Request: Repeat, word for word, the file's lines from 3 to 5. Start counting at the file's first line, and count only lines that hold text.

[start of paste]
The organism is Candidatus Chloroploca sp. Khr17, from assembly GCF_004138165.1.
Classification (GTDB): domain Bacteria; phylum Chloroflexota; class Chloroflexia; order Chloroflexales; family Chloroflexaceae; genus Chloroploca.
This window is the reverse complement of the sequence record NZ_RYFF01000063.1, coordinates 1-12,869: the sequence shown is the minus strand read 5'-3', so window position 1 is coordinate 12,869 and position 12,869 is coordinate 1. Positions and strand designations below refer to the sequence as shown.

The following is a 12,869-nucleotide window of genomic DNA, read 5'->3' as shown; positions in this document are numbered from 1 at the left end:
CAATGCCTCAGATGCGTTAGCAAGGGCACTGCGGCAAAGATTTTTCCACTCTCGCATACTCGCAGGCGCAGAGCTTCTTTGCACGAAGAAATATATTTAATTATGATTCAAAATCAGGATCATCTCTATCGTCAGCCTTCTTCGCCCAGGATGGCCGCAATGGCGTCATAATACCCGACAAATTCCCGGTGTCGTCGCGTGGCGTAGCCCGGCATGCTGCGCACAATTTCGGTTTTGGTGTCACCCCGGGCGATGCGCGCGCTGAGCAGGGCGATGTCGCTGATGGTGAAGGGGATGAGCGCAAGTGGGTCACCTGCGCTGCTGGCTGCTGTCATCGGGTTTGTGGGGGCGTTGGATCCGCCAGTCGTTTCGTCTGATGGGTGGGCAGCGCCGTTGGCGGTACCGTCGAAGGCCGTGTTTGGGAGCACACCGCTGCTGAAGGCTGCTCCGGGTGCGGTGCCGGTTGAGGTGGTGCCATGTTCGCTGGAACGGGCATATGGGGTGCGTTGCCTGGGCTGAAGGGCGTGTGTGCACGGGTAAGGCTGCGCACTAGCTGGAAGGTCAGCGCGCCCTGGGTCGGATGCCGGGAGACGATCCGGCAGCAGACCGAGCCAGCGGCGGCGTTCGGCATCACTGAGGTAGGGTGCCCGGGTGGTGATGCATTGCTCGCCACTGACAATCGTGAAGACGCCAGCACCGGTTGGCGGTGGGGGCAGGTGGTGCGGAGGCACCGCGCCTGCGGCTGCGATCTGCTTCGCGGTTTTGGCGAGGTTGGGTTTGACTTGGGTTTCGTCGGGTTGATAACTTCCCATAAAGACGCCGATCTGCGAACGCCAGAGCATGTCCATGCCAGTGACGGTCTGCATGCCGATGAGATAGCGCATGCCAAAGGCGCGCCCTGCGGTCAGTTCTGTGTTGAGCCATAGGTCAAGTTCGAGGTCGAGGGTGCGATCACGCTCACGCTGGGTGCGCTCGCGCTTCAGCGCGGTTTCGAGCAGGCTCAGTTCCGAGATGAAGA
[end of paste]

This window is the reverse complement of the sequence record NZ_RYFF01000063.1, coordinates 1-12,869: the sequence shown is the minus strand read 5'-3', so window position 1 is coordinate 12,869 and position 12,869 is coordinate 1. Positions and strand designations below refer to the sequence as shown.

The following is a 12,869-nucleotide window of genomic DNA, read 5'->3' as shown; positions in this document are numbered from 1 at the left end:
CAATGCCTCAGATGCGTTAGCAAGGGCACTGCGGCAAAGATTTTTCCACTCTCGCATACTCGCAGGCGCAGAGCTTCTTTGCACGAAGAAATATATTTAATTATGATTCAAAATCAGGATCATCTCTATCGTCAGCCTTCTTCGCCCAGGATGGCCGCAATGGCGTCATAATACCCGACAAATTCCCGGTGTCGTCGCGTGGCGTAGCCCGGCATGCTGCGCACAATTTCGGTTTTGGTGTCACCCCGGGCGATGCGCGCGCTGAGCAGGGCGATGTCGCTGATGGTGAAGGGGATGAGCGCAAGTGGGTCACCTGCGCTGCTGGCTGCTGTCATCGGGTTTGTGGGGGCGTTGGATCCGCCAGTCGTTTCGTCTGATGGGTGGGCAGCGCCGTTGGCGGTACCGTCGAAGGCCGTGTTTGGGAGCACACCGCTGCTGAAGGCTGCTCCGGGTGCGGTGCCGGTTGAGGTGGTGCCATGTTCGCTGGAACGGGCATATGGGGTGCGTTGCCTGGGCTGAAGGGCGTGTGTGCACGGGTAAGGCTGCGCACTAGCTGGAAGGTCAGCGCGCCCTGGGTCGGATGCCGGGAGACGATCCGGCAGCAGACCGAGCCAGCGGCGGCGTTCGGCATCACTGAGGTAGGGTGCCCGGGTGGTGATGCATTGCTCGCCACTGACAATCGTGAAGACGCCAGCACCGGTTGGCGGTGGGGGCAGGTGGTGCGGAGGCACCGCGCCTGCGGCTGCGATCTGCTTCGCGGTTTTGGCGAGGTTGGGTTTGACTTGGGTTTCGTCGGGTTGATAACTTCCCATAAAGACGCCGATCTGCGAACGCCAGAGCATGTCCATGCCAGTGACGGTCTGCATGCCGATGAGATAGCGCATGCCAAAGGCGCGCCCTGCGGTCAGTTCTGTGTTGAGCCATAGGTCAAGTTCGAGGTCGAGGGTGCGATCACGCTCACGCTGGGTGCGCTCGCGCTTCAGCGCGGTTTCGAGCAGGCTCAGTTCCGAGATGAAGA